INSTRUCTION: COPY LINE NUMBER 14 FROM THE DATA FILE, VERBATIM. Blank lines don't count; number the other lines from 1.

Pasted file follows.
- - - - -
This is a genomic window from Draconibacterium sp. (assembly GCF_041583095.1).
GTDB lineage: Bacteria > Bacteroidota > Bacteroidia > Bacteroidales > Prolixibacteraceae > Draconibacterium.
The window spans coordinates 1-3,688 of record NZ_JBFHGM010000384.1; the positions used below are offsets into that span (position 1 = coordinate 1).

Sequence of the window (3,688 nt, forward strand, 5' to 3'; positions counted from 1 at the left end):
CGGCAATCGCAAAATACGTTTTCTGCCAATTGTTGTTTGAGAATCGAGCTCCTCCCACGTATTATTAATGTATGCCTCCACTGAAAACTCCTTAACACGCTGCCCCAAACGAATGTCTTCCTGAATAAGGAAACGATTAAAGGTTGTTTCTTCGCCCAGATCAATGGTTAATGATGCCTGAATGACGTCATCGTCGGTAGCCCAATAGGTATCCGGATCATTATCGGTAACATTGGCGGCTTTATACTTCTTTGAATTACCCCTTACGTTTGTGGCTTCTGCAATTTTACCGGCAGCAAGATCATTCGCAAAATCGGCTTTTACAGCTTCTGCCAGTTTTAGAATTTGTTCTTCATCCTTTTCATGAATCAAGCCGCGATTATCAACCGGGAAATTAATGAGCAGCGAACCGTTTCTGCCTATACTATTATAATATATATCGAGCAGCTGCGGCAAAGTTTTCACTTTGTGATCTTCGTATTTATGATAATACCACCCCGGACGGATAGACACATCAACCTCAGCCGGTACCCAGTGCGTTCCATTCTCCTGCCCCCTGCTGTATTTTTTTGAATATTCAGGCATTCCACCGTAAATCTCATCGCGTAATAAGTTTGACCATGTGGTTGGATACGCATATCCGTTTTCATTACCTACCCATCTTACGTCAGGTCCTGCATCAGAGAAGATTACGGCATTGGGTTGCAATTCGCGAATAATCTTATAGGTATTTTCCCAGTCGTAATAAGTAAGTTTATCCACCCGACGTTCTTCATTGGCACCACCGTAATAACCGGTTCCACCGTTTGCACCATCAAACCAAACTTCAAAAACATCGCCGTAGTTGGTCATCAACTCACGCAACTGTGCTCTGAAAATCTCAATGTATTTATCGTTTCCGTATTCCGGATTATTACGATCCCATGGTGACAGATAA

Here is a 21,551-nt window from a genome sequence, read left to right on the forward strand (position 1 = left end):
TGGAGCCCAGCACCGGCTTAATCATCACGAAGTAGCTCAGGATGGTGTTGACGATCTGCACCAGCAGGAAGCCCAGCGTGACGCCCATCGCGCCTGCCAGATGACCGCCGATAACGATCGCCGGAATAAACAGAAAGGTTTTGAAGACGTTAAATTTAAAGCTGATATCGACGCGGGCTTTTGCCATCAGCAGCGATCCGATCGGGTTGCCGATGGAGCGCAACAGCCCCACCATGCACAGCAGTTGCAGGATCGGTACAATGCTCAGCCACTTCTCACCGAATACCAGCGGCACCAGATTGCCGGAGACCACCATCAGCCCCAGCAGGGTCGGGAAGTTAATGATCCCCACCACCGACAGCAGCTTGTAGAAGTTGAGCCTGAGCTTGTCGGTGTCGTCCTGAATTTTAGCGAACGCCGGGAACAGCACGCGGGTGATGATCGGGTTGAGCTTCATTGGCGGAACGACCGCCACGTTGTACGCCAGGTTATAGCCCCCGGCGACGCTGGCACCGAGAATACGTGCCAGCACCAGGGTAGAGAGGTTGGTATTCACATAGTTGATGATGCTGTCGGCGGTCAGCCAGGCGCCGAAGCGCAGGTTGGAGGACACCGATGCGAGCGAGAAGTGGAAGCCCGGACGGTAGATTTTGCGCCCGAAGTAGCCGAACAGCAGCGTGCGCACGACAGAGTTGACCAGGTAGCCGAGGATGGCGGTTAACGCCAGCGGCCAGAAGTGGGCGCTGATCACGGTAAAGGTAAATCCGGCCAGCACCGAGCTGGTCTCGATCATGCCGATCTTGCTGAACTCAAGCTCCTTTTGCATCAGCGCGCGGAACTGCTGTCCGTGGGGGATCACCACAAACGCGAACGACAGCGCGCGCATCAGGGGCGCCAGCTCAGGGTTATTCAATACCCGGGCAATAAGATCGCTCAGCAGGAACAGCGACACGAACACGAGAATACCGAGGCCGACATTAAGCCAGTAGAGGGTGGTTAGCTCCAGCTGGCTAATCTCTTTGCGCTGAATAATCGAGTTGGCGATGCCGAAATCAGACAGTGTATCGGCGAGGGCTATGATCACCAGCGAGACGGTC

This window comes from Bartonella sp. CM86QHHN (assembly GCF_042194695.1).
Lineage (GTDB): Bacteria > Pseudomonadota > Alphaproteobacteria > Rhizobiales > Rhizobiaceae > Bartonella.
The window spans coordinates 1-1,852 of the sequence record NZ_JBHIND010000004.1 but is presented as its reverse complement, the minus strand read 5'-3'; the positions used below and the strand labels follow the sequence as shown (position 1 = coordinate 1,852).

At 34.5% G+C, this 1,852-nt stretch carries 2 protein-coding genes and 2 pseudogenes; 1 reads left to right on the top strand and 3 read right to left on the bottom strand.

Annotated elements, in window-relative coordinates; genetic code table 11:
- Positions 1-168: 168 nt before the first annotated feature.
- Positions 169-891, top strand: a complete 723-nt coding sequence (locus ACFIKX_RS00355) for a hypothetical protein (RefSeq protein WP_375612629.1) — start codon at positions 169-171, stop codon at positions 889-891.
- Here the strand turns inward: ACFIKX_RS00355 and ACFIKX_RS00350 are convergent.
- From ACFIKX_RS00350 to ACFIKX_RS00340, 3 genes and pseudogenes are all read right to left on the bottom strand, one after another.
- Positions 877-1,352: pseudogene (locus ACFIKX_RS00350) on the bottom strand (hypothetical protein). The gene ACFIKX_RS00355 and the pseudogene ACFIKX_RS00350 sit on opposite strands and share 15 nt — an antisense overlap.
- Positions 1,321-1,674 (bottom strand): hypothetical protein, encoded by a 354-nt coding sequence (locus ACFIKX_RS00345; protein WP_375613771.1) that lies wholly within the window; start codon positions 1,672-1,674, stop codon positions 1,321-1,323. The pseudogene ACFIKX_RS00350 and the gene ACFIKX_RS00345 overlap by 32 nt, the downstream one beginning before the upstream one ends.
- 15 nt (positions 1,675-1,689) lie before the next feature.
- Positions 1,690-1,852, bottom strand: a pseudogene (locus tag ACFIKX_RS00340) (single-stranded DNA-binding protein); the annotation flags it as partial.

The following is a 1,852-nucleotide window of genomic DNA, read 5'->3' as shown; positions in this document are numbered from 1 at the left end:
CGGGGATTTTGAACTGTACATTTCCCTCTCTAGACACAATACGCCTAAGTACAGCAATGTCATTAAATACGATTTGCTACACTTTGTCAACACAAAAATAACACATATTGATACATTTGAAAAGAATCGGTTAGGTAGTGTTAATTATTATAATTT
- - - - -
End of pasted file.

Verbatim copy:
- Positions 169-891, top strand: a complete 723-nt coding sequence (locus ACFIKX_RS00355) for a hypothetical protein (RefSeq protein WP_375612629.1) — start codon at positions 169-171, stop codon at positions 889-891.